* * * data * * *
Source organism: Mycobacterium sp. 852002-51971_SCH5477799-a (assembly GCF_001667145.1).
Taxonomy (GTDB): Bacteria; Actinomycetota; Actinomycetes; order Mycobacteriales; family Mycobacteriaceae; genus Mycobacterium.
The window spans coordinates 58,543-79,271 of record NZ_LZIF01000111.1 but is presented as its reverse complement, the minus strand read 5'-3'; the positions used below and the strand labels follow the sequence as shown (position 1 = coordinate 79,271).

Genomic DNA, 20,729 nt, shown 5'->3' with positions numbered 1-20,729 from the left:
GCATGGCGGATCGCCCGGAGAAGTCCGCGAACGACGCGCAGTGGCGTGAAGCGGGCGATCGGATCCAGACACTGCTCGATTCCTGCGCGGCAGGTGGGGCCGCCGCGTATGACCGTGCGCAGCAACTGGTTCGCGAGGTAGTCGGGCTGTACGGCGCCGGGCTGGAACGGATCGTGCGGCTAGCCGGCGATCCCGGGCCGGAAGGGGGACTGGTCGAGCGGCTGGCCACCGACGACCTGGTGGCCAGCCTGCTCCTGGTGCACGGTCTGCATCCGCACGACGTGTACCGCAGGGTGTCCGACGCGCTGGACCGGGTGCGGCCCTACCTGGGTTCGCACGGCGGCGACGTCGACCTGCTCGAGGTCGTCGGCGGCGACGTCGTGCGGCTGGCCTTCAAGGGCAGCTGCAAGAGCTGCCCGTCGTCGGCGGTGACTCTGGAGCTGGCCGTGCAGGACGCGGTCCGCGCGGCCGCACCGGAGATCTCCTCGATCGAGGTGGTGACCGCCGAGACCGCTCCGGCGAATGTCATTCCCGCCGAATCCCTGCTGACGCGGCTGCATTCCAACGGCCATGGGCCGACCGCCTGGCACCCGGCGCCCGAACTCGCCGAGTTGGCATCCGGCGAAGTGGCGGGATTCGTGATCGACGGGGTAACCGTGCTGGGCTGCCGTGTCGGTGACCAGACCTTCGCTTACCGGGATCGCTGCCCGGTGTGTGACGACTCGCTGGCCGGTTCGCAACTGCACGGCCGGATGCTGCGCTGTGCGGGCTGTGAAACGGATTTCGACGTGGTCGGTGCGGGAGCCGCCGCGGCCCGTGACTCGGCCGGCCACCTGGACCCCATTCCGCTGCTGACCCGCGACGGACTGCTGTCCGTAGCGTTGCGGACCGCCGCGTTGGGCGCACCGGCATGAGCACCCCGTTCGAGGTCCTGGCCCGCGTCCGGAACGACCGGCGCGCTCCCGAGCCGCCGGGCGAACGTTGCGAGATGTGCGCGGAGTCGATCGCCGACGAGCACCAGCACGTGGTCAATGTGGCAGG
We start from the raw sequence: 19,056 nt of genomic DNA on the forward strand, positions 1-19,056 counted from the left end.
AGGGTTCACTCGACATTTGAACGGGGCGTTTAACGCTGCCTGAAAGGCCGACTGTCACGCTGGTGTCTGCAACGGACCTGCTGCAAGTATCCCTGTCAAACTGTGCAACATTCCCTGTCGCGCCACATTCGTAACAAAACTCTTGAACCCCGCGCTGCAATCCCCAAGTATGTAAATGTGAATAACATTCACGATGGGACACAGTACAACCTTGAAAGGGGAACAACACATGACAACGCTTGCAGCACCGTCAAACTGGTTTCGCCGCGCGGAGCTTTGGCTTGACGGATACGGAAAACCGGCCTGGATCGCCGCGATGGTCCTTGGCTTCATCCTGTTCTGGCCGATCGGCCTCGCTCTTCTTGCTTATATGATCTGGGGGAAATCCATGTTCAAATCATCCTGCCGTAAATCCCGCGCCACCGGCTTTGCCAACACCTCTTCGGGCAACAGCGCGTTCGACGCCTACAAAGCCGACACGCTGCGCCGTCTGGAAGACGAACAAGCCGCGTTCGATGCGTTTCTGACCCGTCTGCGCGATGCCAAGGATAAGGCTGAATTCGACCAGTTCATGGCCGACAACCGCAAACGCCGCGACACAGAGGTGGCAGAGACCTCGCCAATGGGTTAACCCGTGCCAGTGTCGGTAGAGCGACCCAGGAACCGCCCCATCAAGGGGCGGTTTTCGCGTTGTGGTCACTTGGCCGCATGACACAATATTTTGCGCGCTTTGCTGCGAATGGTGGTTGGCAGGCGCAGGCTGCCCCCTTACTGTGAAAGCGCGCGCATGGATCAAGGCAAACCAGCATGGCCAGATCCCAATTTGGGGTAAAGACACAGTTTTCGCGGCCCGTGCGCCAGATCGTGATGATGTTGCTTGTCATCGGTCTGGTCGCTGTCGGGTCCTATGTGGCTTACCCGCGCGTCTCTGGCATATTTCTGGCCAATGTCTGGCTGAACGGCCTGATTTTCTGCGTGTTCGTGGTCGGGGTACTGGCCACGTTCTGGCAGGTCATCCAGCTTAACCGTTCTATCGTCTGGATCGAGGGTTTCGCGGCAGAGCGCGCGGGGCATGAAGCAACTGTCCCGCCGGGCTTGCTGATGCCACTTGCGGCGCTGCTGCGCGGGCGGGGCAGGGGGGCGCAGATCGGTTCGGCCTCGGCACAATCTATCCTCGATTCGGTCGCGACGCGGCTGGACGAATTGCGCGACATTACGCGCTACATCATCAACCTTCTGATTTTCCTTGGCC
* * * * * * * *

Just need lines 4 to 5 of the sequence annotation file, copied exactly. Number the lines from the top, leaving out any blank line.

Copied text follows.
Genomic DNA, 20,729 nt, shown 5'->3' with positions numbered 1-20,729 from the left:
GCATGGCGGATCGCCCGGAGAAGTCCGCGAACGACGCGCAGTGGCGTGAAGCGGGCGATCGGATCCAGACACTGCTCGATTCCTGCGCGGCAGGTGGGGCCGCCGCGTATGACCGTGCGCAGCAACTGGTTCGCGAGGTAGTCGGGCTGTACGGCGCCGGGCTGGAACGGATCGTGCGGCTAGCCGGCGATCCCGGGCCGGAAGGGGGACTGGTCGAGCGGCTGGCCACCGACGACCTGGTGGCCAGCCTGCTCCTGGTGCACGGTCTGCATCCGCACGACGTGTACCGCAGGGTGTCCGACGCGCTGGACCGGGTGCGGCCCTACCTGGGTTCGCACGGCGGCGACGTCGACCTGCTCGAGGTCGTCGGCGGCGACGTCGTGCGGCTGGCCTTCAAGGGCAGCTGCAAGAGCTGCCCGTCGTCGGCGGTGACTCTGGAGCTGGCCGTGCAGGACGCGGTCCGCGCGGCCGCACCGGAGATCTCCTCGATCGAGGTGGTGACCGCCGAGACCGCTCCGGCGAATGTCATTCCCGCCGAATCCCTGCTGACGCGGCTGCATTCCAACGGCCATGGGCCGACCGCCTGGCACCCGGCGCCCGAACTCGCCGAGTTGGCATCCGGCGAAGTGGCGGGATTCGTGATCGACGGGGTAACCGTGCTGGGCTGCCGTGTCGGTGACCAGACCTTCGCTTACCGGGATCGCTGCCCGGTGTGTGACGACTCGCTGGCCGGTTCGCAACTGCACGGCCGGATGCTGCGCTGTGCGGGCTGTGAAACGGATTTCGACGTGGTCGGTGCGGGAGCCGCCGCGGCCCGTGACTCGGCCGGCCACCTGGACCCCATTCCGCTGCTGACCCGCGACGGACTGCTGTCCGTAGCGTTGCGGACCGCCGCGTTGGGCGCACCGGCATGAGCACCCCGTTCGAGGTCCTGGCCCGCGTCCGGAACGACCGGCGCGCTCCCGAGCCGCCGGGCGAACGTTGCGAGATGTGCGCGGAGTCGATCGCCGACGAGCACCAGCACGTGGTCAATGTGGCAGG